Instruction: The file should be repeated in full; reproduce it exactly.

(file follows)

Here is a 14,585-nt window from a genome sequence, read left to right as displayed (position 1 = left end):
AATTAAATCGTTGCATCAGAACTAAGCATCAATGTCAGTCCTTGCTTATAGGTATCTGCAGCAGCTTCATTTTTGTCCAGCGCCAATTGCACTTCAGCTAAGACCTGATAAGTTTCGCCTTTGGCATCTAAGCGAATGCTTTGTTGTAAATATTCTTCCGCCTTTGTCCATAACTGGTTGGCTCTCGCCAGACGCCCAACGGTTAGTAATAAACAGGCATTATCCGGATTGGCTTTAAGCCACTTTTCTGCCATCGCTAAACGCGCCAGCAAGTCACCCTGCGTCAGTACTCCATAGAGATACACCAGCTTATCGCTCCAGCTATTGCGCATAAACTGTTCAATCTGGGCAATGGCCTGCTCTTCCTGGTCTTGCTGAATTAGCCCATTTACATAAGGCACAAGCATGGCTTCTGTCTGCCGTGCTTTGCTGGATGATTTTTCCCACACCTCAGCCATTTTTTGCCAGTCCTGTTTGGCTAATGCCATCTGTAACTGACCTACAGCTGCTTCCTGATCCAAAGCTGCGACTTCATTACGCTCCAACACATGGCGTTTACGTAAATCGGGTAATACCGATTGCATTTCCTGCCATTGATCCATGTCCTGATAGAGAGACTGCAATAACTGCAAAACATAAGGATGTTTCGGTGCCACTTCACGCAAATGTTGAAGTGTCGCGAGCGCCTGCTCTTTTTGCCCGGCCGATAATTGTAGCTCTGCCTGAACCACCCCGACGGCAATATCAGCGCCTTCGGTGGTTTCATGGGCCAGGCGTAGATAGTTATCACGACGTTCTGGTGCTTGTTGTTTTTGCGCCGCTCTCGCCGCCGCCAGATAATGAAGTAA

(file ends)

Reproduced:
Here is a 14,585-nt window from a genome sequence, read left to right as displayed (position 1 = left end):
AATTAAATCGTTGCATCAGAACTAAGCATCAATGTCAGTCCTTGCTTATAGGTATCTGCAGCAGCTTCATTTTTGTCCAGCGCCAATTGCACTTCAGCTAAGACCTGATAAGTTTCGCCTTTGGCATCTAAGCGAATGCTTTGTTGTAAATATTCTTCCGCCTTTGTCCATAACTGGTTGGCTCTCGCCAGACGCCCAACGGTTAGTAATAAACAGGCATTATCCGGATTGGCTTTAAGCCACTTTTCTGCCATCGCTAAACGCGCCAGCAAGTCACCCTGCGTCAGTACTCCATAGAGATACACCAGCTTATCGCTCCAGCTATTGCGCATAAACTGTTCAATCTGGGCAATGGCCTGCTCTTCCTGGTCTTGCTGAATTAGCCCATTTACATAAGGCACAAGCATGGCTTCTGTCTGCCGTGCTTTGCTGGATGATTTTTCCCACACCTCAGCCATTTTTTGCCAGTCCTGTTTGGCTAATGCCATCTGTAACTGACCTACAGCTGCTTCCTGATCCAAAGCTGCGACTTCATTACGCTCCAACACATGGCGTTTACGTAAATCGGGTAATACCGATTGCATTTCCTGCCATTGATCCATGTCCTGATAGAGAGACTGCAATAACTGCAAAACATAAGGATGTTTCGGTGCCACTTCACGCAAATGTTGAAGTGTCGCGAGCGCCTGCTCTTTTTGCCCGGCCGATAATTGTAGCTCTGCCTGAACCACCCCGACGGCAATATCAGCGCCTTCGGTGGTTTCATGGGCCAGGCGTAGATAGTTATCACGACGTTCTGGTGCTTGTTGTTTTTGCGCCGCTCTCGCCGCCGCCAGATAATGAAGTAA